Mssrs. Manning and Brees won’t be the only ones performing on the Big Game stage on Super Sunday.
Pete Townshend and Roger Daltrey, the surviving member of The Who, my favorite British band, will rock the Super Bowl XLIV halftime show on CBS.
Townshend, in an interview with Billboard, revealed the mashed-up set list that no doubt will make Les Moonves and Jerry Bruckheimer beam. Townshend, in addition to parts of “Pinball Wizard” and “We’re Not Going To Take It,”(”See Me, Feel Me”), said there would be “a bit of “Baba O’Riley”…”Who Are You” and “Won’t Get Fooled Again.”
“My Generation” and “5:15 aside,” the latter three are the band’s biggest bits, er, hits and the respective theme songs of CSI: NY, the original CSI (Las Vegas), and CSI: Miami. The Who also performed the trio of tunes during CBS’s upfront presentation on May 19, 2004 at Carnegie Hall. Talk about a house band gig!
“A lot of the stuff that we do has that kind of celebratory vibe about it — we’ve always tried to make music that allows the audience to go a bit wild if they want to” Townshend told Billboard. “Hopefully it will hit the spot.”
Hopefully, the windmilling, splits and jumps (Pete’s hops have been measured in inches in recent years) and microphone twirling won’t fall flat before a TV audience that will be some 100 times larger than the multitudes who watched Roger, Pete and the late Keith Moon and John Entwistle at Woodstock.
Other artists — a list that includes Prince, The Rolling Stones, Michael Jackson, Paul McCartney, U2, Tom Petty and last year, Bruce Springsteen — have been said to receive a bounce in business following their Super Bowl halftime gigs. In the case of The Boss, it was a nice promo for the release of “Working On a Dream.”
But from what I can tell, The Who doesn’t have much beyond its old catalogue to sell. For a group that hasn’t left many dimes on the table — not only with Black Rock; but with its excellent, yet relatively short oeuvre that has been reissued repeatedly and sliced as sound track to various commercials; and its sundry farewell tours (I think of Shea Stadium, with The Clash as the opening up on Oct. 12 and 13, 1982) and reunion revues for the 20th anniversary of rock opera “Tommy” in 1989 and a staging of “Quadrophenia” at London’s Hyde Park (televised by HBO) and at MSG seven years later; plus a host of subsequent join-togethers in the meantime — this is most disappointing.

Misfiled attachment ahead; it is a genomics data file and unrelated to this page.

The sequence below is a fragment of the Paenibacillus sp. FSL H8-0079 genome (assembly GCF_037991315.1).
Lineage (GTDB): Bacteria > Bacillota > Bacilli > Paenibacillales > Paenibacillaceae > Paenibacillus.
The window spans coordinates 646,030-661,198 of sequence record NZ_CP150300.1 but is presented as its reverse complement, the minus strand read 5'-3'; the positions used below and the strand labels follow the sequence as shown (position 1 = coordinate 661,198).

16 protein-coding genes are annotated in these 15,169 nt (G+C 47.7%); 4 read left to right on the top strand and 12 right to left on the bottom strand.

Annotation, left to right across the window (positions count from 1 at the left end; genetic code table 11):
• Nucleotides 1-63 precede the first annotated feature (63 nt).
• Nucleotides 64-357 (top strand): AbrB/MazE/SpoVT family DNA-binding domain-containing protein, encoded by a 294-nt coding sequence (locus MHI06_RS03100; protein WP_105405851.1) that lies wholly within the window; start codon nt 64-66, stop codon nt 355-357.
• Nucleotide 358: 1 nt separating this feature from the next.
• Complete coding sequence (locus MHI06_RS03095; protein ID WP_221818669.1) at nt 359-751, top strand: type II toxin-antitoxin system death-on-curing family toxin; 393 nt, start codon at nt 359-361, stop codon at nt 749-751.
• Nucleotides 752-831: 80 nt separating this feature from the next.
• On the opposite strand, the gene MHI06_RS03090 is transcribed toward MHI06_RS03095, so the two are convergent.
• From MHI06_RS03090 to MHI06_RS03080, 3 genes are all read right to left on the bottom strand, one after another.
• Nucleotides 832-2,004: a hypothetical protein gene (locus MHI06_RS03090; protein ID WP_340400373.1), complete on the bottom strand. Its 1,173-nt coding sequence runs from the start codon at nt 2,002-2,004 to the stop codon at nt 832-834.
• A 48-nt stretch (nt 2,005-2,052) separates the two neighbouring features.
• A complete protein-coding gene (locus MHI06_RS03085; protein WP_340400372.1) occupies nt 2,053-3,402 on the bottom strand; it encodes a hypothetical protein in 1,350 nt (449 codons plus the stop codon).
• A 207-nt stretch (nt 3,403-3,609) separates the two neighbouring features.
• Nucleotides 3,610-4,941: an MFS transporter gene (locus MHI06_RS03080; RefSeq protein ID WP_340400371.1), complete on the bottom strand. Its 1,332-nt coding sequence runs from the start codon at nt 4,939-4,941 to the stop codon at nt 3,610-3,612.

Especially after the boys didn’t capitalize on the 40th anniversary of “Thomas” last year (they did tour a bit down Down Under and made a short acoustic appearance at Arsenal’s Emirates Stadium to benefit the Teenage Cancer Trust, while Roger ran out a solo run).
Indeed, the only thing I can see (for miles) on the docket is a March 2 tribute to the troupe at Carnegie Hall by some 20 groups, an event that will benefit an array of organizations.
For guys who famously spoofed business with “The Who Sell Out” back in 1967, their upcoming Big Game performance’s gotta be — at least some of us hope — the prelude pitch to something beyond peddling Super Bowl caps and T-shirts.
(P.S.: Actually they do: Commercials are hawking The Who as part of Rock Band’s lineup.)
(P.S.S: The boys are playing “Quadrophenia” at the Royal Albert Hall on March 30 to benefit 10 years of the Teenager Cancer Trust.)
(P.S.S.S.: Pete and Roger are also plugging a 22-song “Live Greatest Hits” package, while long-time manager Bill Curbishley, in an interview for a piece about Super Bowl halftime shows in Feb. 3 edition of The New York Times, mentioned an upcoming tour.)